rider

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See also: Rider

English[edit]

English Wikipedia has articles on:
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Etymology[edit]

From Middle English ryder, ridere, from Late Old English rīdere (rider, knight); equivalent to ride +‎ -er. Compare Dutch rijder, German Reiter, Swedish ryttare.

Pronunciation[edit]

Noun[edit]

rider (plural riders)

  1. A mounted person.
    1. (now archaic or historical) A knight, or other mounted warrior. [from 11th c.]
    2. An old Dutch gold coin with the figure of a man on horseback stamped upon it. [from 14th c.]
    3. (generally) Someone who rides a horse or (later) a bicycle, motorcycle etc. [from 14th c.]
    4. (now historical or archaic) A mounted robber; a bandit, especially in the Scottish borders. [from 16th c.]
      • '1655, William Drummond of Hawthornden, History of Scotland []
        In Evosdale eight and fourty notorious Riders are hung on growing Trees, the most famous of which was John Arm-Strong
    5. (obsolete) Someone who breaks in or manages a horse; a riding master. [16th–17th c.]
      • c. 1599, William Shakespeare, As You Like It, I.1:
        They are taught their mannage, and to that end Riders deerely hir'd.
    6. (now rare, historical) An agent who goes out with samples of goods to obtain orders; a commercial traveller or travelling salesman. [from 18th c.]
      • 1790, James Boswell, in Danziger & Brady (eds.), Boswell: The Great Biographer (Journal 1789–1795), Yale 1989, p. 70:
        I set out with a Paisley manufacturer and a London rider, the latter of whom I envied for his smartness and self-complacency.
    7. (now chiefly US) Someone riding in a vehicle; a passenger on public transport. [from 19th c.]
      • 2021 March 25, Somini Sengupta; Geneva Abdul; Manuela Andreoni; Veronica Penney, “Riders Are Abandoning Buses and Trains. That’s a Problem for Climate Change.”, in The New York Times[1], ISSN 0362-4331:
        On the London Underground, Piccadilly Circus station is nearly vacant on a weekday morning, while the Delhi Metro is ferrying fewer than half of the riders it used to.
  2. An addition, supplement.
    1. (politics) A supplementary clause added to a document after drafting, especially to a bill under the consideration of a legislature. [from 17th c.]
    2. An amendment or addition to an entertainer's performance contract, often covering a performer's equipment or food, drinks, and general comfort requirements. [from 20th c.]
    3. An additional matter or question arising in corollary; a qualification. [from 19th c.]
    4. A supplementary question, now especially in mathematics. [from 19th c.]
      • 1886, Arthur Sherburne Hardy, The Wind of Destiny
        This [question] was a rider which Mab found difficult to answer.
  3. Technical senses.
    1. (shipbuilding) An interior rib occasionally fixed in a ship's hold, reaching from the keelson to the beams of the lower deck, to strengthen the frame. [from 17th c.]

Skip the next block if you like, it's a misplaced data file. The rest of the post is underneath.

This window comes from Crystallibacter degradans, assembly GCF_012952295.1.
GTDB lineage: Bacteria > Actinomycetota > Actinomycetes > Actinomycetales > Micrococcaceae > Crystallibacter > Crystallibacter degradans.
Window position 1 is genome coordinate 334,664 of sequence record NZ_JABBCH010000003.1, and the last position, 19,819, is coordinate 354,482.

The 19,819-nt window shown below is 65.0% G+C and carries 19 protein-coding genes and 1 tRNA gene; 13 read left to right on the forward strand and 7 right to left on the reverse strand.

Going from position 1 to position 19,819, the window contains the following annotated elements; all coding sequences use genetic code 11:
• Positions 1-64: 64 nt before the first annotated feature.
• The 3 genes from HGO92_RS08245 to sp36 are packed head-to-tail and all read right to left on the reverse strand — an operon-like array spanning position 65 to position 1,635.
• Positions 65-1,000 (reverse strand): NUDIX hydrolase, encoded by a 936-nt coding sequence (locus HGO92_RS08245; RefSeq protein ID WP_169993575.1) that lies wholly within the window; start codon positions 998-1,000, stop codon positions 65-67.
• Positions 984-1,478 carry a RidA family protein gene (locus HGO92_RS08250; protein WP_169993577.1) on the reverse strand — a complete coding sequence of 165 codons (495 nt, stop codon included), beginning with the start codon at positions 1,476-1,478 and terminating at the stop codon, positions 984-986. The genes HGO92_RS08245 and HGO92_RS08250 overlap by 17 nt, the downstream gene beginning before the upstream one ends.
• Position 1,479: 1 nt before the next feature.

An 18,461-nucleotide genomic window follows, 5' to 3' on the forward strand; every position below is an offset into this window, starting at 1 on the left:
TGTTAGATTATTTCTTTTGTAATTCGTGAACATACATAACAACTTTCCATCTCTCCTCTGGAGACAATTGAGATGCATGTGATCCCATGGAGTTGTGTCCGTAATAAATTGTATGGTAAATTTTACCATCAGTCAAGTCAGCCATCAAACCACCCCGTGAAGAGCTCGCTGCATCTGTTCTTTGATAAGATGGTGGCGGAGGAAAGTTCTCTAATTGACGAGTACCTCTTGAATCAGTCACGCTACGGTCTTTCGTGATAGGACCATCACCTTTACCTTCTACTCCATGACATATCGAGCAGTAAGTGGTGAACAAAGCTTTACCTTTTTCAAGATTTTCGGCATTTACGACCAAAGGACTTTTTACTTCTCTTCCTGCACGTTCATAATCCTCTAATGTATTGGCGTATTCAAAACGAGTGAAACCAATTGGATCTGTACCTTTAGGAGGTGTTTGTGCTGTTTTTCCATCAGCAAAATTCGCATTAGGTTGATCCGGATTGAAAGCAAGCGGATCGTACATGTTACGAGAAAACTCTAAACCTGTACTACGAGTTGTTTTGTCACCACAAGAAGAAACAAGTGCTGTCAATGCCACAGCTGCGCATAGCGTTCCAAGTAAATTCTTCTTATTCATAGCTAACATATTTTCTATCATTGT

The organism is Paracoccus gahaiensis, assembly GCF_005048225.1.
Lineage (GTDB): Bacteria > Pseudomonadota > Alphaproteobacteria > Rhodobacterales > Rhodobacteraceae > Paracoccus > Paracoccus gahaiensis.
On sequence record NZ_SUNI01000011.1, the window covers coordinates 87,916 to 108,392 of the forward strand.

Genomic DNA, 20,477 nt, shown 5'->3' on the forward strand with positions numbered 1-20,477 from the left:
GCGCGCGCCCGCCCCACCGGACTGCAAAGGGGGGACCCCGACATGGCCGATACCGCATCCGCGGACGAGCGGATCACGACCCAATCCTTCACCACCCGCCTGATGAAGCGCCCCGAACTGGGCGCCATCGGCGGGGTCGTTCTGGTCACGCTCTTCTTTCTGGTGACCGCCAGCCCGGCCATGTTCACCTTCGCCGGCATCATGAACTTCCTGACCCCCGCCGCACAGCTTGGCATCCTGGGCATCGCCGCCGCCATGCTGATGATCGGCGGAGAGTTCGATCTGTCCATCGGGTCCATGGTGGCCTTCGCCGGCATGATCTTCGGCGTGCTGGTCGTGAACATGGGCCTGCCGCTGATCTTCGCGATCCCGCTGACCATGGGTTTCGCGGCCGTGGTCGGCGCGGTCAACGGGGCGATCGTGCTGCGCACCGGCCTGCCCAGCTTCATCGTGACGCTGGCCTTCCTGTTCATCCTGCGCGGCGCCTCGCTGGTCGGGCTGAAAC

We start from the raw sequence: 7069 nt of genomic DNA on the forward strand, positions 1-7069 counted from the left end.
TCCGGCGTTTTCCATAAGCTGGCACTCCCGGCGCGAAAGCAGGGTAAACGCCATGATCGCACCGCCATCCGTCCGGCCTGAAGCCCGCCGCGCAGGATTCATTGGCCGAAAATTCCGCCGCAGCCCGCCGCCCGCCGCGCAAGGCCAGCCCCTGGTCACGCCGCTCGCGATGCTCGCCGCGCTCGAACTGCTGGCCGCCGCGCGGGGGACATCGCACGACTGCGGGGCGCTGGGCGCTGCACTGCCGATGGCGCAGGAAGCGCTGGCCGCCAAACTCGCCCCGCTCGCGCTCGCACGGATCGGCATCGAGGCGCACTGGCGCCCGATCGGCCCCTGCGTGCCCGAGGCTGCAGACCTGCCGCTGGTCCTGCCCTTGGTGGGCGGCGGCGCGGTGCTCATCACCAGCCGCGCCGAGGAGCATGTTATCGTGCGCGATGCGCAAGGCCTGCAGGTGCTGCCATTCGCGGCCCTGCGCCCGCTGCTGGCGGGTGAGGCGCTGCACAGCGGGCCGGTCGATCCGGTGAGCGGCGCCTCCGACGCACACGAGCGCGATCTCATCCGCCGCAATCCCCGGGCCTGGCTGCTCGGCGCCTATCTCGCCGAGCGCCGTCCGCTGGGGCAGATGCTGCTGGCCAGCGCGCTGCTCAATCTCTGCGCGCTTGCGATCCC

(Can we find and add a quotation of Totten to this entry?)
    2. (mining, now rare) Rock material in a vein of ore, dividing it. [from 17th c.]
    3. (nautical, in the plural) The second tier of casks in a vessel's hold. [from 19th c.]
    4. A small, sliding piece of thin metal on a balance, used to determine small weights. [from 19th c.]
    5. (cartomancy) The first Lenormand card, also known as either the horseman or the cavalier.
    6. (chess) A piece, such as the rook or bishop, which moves any distance in one direction, as long as no other piece is in the way.


Derived terms[edit]

Translations[edit]

See also[edit]

Anagrams[edit]


Danish[edit]

Noun[edit]

rider c

  1. indefinite plural of ride

Verb[edit]

rider

  1. present of ride

French[edit]

Etymology 1[edit]

From Middle French rider, from Old French rider (to wrinkle), from Old High German rīdan, wrīdan (to turn; twist; wind; wring; wind up; wrench). Cognate with German reiden (to turn; tie up; lace). More at writhe.

Pronunciation[edit]

Verb[edit]

rider

  1. (transitive, intransitive) to wrinkle
Conjugation[edit]

Further reading[edit]

Etymology 2[edit]

Borrowed from English ride.

Pronunciation[edit]

Verb[edit]

rider

  1. (Louisiana, Cajun French) to ride
Conjugation[edit]

Interlingua[edit]

Verb[edit]

rider

  1. to laugh

Related terms[edit]


Middle English[edit]

Noun[edit]

rider

  1. Alternative form of ryder

Middle French[edit]

Etymology[edit]

From Old French rider (to wrinkle), from Old High German rīdan (to turn; twist).

Verb[edit]

rider

  1. to wrinkle

Conjugation[edit]

  • Middle French conjugation varies from one text to another. Hence, the following conjugation should be considered as typical, not as exhaustive.

Descendants[edit]

  • French: rider

Middle Low German[edit]

Etymology[edit]

From the verb rîden (ride). Cognate with English rider and German Reiter (rider).

Pronunciation[edit]

Noun[edit]

rîder

  1. a rider

Norwegian Bokmål[edit]

Verb[edit]

rider

  1. present of ride

Spanish[edit]

Noun[edit]

rider m (plural rideres)

  1. rider, biker (motorcyclist)

Swedish[edit]

Verb[edit]

rider

  1. present tense of rida.

Anagrams[edit]